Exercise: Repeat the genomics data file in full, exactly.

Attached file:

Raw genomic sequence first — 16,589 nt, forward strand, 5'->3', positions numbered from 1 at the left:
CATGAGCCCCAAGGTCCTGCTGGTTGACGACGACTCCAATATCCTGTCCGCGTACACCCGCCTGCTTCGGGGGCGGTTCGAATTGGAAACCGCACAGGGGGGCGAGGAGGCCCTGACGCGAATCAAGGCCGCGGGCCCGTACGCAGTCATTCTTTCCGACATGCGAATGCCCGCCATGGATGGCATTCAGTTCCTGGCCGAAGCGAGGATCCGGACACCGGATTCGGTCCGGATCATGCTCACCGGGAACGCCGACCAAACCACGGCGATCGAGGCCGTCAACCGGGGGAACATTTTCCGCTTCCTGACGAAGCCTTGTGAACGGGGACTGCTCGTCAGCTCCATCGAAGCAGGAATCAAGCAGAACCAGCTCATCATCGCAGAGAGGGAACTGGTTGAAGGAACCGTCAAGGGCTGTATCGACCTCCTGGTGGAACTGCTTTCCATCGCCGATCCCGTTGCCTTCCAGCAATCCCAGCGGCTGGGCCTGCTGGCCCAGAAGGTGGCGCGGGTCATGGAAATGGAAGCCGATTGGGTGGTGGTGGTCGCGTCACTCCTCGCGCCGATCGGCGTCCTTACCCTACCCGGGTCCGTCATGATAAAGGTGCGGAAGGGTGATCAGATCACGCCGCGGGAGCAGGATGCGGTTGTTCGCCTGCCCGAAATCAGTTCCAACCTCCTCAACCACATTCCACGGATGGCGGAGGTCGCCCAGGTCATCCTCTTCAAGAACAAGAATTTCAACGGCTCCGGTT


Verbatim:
Raw genomic sequence first — 16,589 nt, forward strand, 5'->3', positions numbered from 1 at the left:
CATGAGCCCCAAGGTCCTGCTGGTTGACGACGACTCCAATATCCTGTCCGCGTACACCCGCCTGCTTCGGGGGCGGTTCGAATTGGAAACCGCACAGGGGGGCGAGGAGGCCCTGACGCGAATCAAGGCCGCGGGCCCGTACGCAGTCATTCTTTCCGACATGCGAATGCCCGCCATGGATGGCATTCAGTTCCTGGCCGAAGCGAGGATCCGGACACCGGATTCGGTCCGGATCATGCTCACCGGGAACGCCGACCAAACCACGGCGATCGAGGCCGTCAACCGGGGGAACATTTTCCGCTTCCTGACGAAGCCTTGTGAACGGGGACTGCTCGTCAGCTCCATCGAAGCAGGAATCAAGCAGAACCAGCTCATCATCGCAGAGAGGGAACTGGTTGAAGGAACCGTCAAGGGCTGTATCGACCTCCTGGTGGAACTGCTTTCCATCGCCGATCCCGTTGCCTTCCAGCAATCCCAGCGGCTGGGCCTGCTGGCCCAGAAGGTGGCGCGGGTCATGGAAATGGAAGCCGATTGGGTGGTGGTGGTCGCGTCACTCCTCGCGCCGATCGGCGTCCTTACCCTACCCGGGTCCGTCATGATAAAGGTGCGGAAGGGTGATCAGATCACGCCGCGGGAGCAGGATGCGGTTGTTCGCCTGCCCGAAATCAGTTCCAACCTCCTCAACCACATTCCACGGATGGCGGAGGTCGCCCAGGTCATCCTCTTCAAGAACAAGAATTTCAACGGCTCCGGTT